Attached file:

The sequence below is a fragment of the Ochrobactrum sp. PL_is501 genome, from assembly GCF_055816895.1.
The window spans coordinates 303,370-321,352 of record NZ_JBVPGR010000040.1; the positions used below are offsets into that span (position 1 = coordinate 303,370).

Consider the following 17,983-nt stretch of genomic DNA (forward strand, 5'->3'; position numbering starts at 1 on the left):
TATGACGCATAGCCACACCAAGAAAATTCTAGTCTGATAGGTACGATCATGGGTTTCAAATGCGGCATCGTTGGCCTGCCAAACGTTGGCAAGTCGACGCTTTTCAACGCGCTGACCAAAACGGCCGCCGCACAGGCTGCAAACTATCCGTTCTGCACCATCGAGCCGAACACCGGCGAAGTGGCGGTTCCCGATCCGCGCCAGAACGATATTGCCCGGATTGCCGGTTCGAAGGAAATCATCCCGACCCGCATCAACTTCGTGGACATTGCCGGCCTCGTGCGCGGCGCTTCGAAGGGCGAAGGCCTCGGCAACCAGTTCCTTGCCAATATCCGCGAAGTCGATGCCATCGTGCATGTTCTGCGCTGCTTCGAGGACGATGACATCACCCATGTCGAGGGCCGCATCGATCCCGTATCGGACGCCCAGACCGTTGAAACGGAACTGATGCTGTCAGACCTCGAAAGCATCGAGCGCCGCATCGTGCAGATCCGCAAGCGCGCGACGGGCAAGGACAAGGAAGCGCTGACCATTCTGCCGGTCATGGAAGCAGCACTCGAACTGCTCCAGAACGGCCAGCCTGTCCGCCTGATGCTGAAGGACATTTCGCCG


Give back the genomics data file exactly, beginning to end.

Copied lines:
The sequence below is a fragment of the Ochrobactrum sp. PL_is501 genome, from assembly GCF_055816895.1.
The window spans coordinates 303,370-321,352 of record NZ_JBVPGR010000040.1; the positions used below are offsets into that span (position 1 = coordinate 303,370).

Consider the following 17,983-nt stretch of genomic DNA (forward strand, 5'->3'; position numbering starts at 1 on the left):
TATGACGCATAGCCACACCAAGAAAATTCTAGTCTGATAGGTACGATCATGGGTTTCAAATGCGGCATCGTTGGCCTGCCAAACGTTGGCAAGTCGACGCTTTTCAACGCGCTGACCAAAACGGCCGCCGCACAGGCTGCAAACTATCCGTTCTGCACCATCGAGCCGAACACCGGCGAAGTGGCGGTTCCCGATCCGCGCCAGAACGATATTGCCCGGATTGCCGGTTCGAAGGAAATCATCCCGACCCGCATCAACTTCGTGGACATTGCCGGCCTCGTGCGCGGCGCTTCGAAGGGCGAAGGCCTCGGCAACCAGTTCCTTGCCAATATCCGCGAAGTCGATGCCATCGTGCATGTTCTGCGCTGCTTCGAGGACGATGACATCACCCATGTCGAGGGCCGCATCGATCCCGTATCGGACGCCCAGACCGTTGAAACGGAACTGATGCTGTCAGACCTCGAAAGCATCGAGCGCCGCATCGTGCAGATCCGCAAGCGCGCGACGGGCAAGGACAAGGAAGCGCTGACCATTCTGCCGGTCATGGAAGCAGCACTCGAACTGCTCCAGAACGGCCAGCCTGTCCGCCTGATGCTGAAGGACATTTCGCCG